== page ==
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When I stepped off the transport jet from the Tower, I had no idea what to do next. There was a target on my back. What was worse, anyone I involved at this point might end up with the same target on them. Perhaps most frustratingly, I didn’t know why. I stopped in my tracks, the VTOL’s idling engines rippling my suit around me, and looked up at the Tower. “The next time I see you, Kvioh, I’m going to ask you. I’m going to ask you: ‘Why?’”
There was only one way out of this situation. I had to go on offense. Neither Rupert nor Balan had known who they were up against, or even that they were in danger. My advantage was that I knew not only I was in for a fight, but I knew who I needed to fight.
There might not be much time to plan an attack, but I knew a group of trained men and women who also owed Balan their lives. Getting in touch with the members of the ART who’d been with me the day I was blinded seemed like a good first step. As the beginnings of a plan formed in my head, I had another thought. There was a stop I needed to make before I began contacting people to help me take down Kvioh. Taking out a Guardian was going to require sudden overwhelming force, and I had a guess about where I could find that force.
His contact info was programmed into my pocket terminal. “Mr. Malhotra? I need to come talk to you right now. Are you at your office?”
“Yes, Henry. I’m here. You remember how to get here?”
“Yes sir. I’ll be there in twenty minutes.”
As I transferred Glimmer to the automated cab, I remembered how I’d been concerned about my spending yesterday. The time for thriftiness had passed and the time for speed had come. It’s funny how things can change in just a few hours.
Mr. Malhotra’s bail bonds office hadn’t changed at all. The same big glass double doors adorned the front of the building. ‘Rainy Day Bail Bonds Co.’ still adorned the sign in large white letters over the doors. The interior of the office was empty until Mr. Malhotra came out from the back to greet me. He motioned me to a chair in front of one of the two desks in the lobby. After he’d offered me coffee, Mr. Malhotra sat on the other side of the desk. I recognized the ritual. He was treating me as a potential customer.
“What kind of help do you need, Henry?”
“I need to get access to some weapons. Someone means to do me harm and I need to protect myself. In fact, I need enough weapons to arm eight people. The person who’s coming after me is…very dangerous.”
My former employer sat back and tapped the fingers of his right hand on the arm of his chair. “I run my business according to the law, Henry. You know that. You worked for me. Really, it’s a bit insulting that you would even come ask me for something like that. If you’re in trouble, you should go to the police. Another thing you should already know. I don’t think I can help you.”
“Mr. Malhotra, you’ve helped all kinds people all over the years. You and I both know that sometimes the law can’t help you. Sometimes you have to help yourself. The kind of trouble that’s coming after me…” I trailed off, covered my face with my hands, and sighed in frustration. “I can’t even explain it to you without putting you in danger as well.”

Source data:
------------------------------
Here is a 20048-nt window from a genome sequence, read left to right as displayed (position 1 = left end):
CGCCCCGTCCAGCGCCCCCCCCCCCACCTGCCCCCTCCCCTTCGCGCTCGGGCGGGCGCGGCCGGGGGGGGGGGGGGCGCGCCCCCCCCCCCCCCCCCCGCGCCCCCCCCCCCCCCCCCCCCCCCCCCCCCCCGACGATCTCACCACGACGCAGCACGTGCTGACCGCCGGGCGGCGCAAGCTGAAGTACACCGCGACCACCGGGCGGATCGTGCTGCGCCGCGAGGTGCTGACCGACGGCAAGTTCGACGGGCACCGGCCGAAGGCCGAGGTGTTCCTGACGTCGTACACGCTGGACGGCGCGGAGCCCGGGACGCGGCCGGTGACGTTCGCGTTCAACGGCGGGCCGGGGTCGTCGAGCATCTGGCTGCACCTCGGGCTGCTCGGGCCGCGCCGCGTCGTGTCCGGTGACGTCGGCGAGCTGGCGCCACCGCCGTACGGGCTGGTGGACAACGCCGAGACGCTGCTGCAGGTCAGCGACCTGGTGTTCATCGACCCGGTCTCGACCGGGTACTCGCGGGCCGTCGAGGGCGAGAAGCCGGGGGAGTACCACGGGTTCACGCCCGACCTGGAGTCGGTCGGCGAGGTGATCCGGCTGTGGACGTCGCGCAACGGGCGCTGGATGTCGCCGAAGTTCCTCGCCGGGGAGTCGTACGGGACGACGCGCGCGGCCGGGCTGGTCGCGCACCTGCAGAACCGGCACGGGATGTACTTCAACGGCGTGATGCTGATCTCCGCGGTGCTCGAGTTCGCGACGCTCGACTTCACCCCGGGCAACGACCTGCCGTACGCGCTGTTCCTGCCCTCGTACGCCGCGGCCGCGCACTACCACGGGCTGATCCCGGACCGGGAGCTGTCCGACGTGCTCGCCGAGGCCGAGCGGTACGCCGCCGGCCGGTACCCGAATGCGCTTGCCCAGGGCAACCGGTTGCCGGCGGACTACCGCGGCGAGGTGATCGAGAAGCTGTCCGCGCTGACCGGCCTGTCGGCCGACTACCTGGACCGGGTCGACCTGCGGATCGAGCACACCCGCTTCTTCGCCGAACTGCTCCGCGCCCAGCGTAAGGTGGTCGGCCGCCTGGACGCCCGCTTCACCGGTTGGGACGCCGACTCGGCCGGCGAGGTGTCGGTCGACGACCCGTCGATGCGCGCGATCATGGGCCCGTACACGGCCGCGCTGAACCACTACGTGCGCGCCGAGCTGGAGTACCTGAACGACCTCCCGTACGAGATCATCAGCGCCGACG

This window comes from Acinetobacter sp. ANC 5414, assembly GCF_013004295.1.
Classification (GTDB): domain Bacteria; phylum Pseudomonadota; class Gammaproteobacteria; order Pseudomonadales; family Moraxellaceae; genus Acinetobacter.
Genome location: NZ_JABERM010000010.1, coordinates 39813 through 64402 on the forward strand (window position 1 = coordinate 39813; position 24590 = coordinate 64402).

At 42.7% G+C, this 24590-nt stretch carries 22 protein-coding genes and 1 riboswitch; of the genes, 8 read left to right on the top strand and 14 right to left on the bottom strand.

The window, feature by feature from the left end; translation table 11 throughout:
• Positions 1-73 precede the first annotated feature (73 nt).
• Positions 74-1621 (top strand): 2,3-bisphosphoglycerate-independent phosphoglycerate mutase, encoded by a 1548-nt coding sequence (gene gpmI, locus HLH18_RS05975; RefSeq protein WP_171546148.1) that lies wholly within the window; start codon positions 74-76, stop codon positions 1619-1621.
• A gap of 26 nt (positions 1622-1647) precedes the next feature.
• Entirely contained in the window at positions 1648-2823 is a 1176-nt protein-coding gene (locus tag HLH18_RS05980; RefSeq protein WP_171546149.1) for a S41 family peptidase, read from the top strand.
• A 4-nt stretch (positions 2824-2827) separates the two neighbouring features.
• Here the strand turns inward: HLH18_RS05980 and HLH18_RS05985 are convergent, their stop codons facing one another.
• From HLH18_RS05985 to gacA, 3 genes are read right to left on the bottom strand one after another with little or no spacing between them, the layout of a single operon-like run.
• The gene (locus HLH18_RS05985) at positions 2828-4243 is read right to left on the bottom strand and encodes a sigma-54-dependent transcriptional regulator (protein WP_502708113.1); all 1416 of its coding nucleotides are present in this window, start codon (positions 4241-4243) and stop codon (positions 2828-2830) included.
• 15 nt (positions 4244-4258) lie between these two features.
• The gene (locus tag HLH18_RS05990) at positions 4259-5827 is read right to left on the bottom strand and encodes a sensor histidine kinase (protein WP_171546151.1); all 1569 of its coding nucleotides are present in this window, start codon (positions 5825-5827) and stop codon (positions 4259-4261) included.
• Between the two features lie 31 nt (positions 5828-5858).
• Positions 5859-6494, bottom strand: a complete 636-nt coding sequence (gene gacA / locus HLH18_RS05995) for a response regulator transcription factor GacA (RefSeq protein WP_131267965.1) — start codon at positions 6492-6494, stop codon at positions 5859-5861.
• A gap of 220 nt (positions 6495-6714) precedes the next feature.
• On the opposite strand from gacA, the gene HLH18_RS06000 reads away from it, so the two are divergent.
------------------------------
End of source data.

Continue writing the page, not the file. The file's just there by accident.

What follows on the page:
When I looked up at him again, Mr. Malhotra’s normally placid expression had slipped into one of true concern. “I see that you’re very upset. Tell me what’s happening. I will help if I can.”
I wanted to thank him and walk out of there, but I couldn’t think of another way to get the weapons I would need. Even if the Armed Response Team agreed to help me, which I thought they would, there was no way for them to get hold of weapons from the Police Department without going through four layers of requests and administrative approvals. While I felt sure that the threat was real, what I actually knew and could prove didn’t even come close to probable cause for an official police response. Telling Mr. Malhotra everything would put him in danger, but he wasn’t going to help me commit multiple felony crimes without knowing why it was necessary.
“This is going to sound crazy, but it’s the truth. A Guardian murdered my wife’s uncle. I’m not sure how, but she arranged for him to be hit by a Maglev train. She killed him because he’d discovered information about the original Traveler Worshiper Cult. Two Hunters who called themselves the Shepherds had something to do the Traveler Worshipers and, I suspect, their disappearance. When I asked another Guardian—Balan, the one who saved me when my eyes were burned—to get information about the Shepherds, he died hours later. This Guardian, her name is Kvioh. I think she’s been following me around as I retraced Rupert’s steps. She was with Balan when he died. I saw her at the memorial service and the way she looked at me, I could tell that she knows me. She doesn’t want anyone to know about the Shepherds for some reason. I’m next on her list, Mr. Malhotra. You know me. I’m not some over-dramatic conspiracy theorist. I’m in danger and I need your help.”
“Report what you told me. Tell the Police. Tell the Vanguard. You’re a New Monarchy man, tell them. Executor Hideo has dealings every day with the Guardians. He’ll know how to help you.”